Nobody can hear you, what do you think you’re doing?
Trying to see if anybody can hear me.
Nobody can hear me, I know. I got that. Where do you think they are?
You’re asking me?
Might as well.
Not close to the front, that’s where.
Where do you think we are?
In a giant red desert.
Wherever that strange color warping thing before the box took us.
That’s not helpful!
You’re the one that asked.
Pretty sure. Not like it matters though, since we’re both me. Both you. We’re the same person.
I know, Cory.
I know you know, Cory.
So what are we going to do?
Find shelter? Find food, find water?
Sounds like a plan.
Small problem, where does one get water in a desert?
I don’t see any plants. I just see rocks.
How should I know?
Okay, well, maybe we could find a cave to sleep in so the sun doesn’t scorch us.
Great idea Cory.
“Mina, I’ve got a problem.”
“It’s my anniversary of being alive and you forgot it?” Mina didn’t turn around from the sink of dishes.
Cory paused. “It’s not your anniversary. I bet you don’t even know what day it is.”
“Wednesday,” she announced flatly.
Cory titled his head. “It is?”
Mina shrugged and set a sparking gray plate aside. “Sure.”
He sighed. “The problem is I need to be able to talk to Winnie.”
She paused, hand halfway between plate and sink. “Is that really such a big deal?”
Mina turned, setting her sudsy scrub brush to the side. “Why?”
“Because she’s all the way over in the forest.”
“I…fail to see what the issue is exactly, Cory.”
He tugged a stool away from the flour-strewn counter and eased himself into it. He sniffed. “Bread?”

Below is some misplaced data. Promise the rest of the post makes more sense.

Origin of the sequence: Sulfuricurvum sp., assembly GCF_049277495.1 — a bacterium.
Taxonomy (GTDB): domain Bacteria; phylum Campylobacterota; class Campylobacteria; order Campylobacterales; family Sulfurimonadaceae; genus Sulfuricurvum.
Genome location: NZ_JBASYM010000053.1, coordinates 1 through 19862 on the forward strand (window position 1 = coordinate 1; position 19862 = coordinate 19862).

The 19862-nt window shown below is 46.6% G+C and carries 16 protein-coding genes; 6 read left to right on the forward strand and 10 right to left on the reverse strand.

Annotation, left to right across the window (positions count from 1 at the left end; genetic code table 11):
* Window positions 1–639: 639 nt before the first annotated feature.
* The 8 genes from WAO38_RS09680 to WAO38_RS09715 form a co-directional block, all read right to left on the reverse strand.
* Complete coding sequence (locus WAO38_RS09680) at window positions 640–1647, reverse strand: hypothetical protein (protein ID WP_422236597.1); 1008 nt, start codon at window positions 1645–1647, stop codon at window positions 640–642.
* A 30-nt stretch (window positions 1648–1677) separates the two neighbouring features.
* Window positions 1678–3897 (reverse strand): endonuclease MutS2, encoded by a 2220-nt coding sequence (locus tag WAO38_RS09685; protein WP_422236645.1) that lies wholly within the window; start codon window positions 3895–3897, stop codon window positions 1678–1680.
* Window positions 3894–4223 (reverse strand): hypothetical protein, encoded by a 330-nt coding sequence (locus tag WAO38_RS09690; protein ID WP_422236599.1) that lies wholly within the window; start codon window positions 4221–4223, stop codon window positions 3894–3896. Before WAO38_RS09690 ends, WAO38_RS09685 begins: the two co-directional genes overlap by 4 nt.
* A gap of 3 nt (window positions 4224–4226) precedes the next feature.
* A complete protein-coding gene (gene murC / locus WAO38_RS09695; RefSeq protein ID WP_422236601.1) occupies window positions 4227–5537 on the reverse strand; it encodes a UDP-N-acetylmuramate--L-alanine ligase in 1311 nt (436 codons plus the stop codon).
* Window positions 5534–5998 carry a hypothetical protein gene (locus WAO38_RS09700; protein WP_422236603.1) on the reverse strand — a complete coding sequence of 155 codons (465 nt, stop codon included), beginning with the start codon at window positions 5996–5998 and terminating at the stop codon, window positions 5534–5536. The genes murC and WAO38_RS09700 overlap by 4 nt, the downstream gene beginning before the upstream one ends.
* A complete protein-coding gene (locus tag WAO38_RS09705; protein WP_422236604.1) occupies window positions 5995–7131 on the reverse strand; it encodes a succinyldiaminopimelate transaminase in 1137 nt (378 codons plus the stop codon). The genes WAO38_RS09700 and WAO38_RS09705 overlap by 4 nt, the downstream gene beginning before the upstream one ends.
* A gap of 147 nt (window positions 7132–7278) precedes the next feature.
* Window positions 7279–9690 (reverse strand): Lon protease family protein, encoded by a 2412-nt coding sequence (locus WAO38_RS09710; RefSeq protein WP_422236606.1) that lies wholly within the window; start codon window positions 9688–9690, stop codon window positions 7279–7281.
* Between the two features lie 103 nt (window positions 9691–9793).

Mina nodded. “I was just cleaning up.”
Mina frowned. “I think you have a point you’re waiting to make.”
He grinned faintly. “How well would your bread work without one of the ingredients? No flour, or something?”
Turning back to the sink, her gray apron rippled. “You know exactly how it would turn out. Terribly.”
“Well, I need to talk to Winnie, because without any communication with her she’s a missing ingredient.”
She chuckled. “I don’t think that bread metaphor quite works out.” Sink water sloshed. “Unless you’re trying to bake a conversation into a pie.”
“Alright, so it’s not the best metaphor. Ingredients aren’t quite like good communication,” he rubbed a hand over the flour-strewn counter, forming absent swirls. “But my point still stands. It’s important, because I don’t want to miss any information.”
Mina set another glistening plate on the fuzzy towel to her side. “Cory, I think you need to lighten up a little bit. If Winnie has something important to tell, I’m sure she’ll find a way to tell us. She can fly.”
Cory sighed. “I just don’t like it.”
“Would some bread help?”
He shrugged. “I’m not particularly in a mood for eating.”
“I could use some help cleaning up. That would get your mind off it.”
Cory frowned at the drying dishes. “Fine,” he sighed. “What do you need help with?”
Mina glanced back. “You could start with the counter.”
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